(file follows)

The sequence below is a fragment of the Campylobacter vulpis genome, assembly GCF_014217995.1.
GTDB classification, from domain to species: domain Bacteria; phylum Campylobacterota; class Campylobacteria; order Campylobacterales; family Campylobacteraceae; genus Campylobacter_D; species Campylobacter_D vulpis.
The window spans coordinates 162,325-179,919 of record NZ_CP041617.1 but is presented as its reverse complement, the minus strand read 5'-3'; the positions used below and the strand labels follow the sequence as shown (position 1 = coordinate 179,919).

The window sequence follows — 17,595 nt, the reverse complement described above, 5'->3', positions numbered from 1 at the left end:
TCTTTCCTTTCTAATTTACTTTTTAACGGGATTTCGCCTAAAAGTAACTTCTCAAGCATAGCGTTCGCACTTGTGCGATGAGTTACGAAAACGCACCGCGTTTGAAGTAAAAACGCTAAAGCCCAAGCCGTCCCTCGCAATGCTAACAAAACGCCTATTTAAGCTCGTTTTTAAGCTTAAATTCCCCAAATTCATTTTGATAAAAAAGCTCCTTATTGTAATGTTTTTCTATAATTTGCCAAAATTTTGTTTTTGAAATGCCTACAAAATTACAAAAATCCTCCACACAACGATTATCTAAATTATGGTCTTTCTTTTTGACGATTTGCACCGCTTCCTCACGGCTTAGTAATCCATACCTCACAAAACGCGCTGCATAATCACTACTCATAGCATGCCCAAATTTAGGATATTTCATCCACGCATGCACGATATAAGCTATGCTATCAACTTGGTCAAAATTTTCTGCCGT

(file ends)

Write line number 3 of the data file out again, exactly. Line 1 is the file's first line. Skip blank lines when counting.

The window spans coordinates 162,325-179,919 of record NZ_CP041617.1 but is presented as its reverse complement, the minus strand read 5'-3'; the positions used below and the strand labels follow the sequence as shown (position 1 = coordinate 179,919).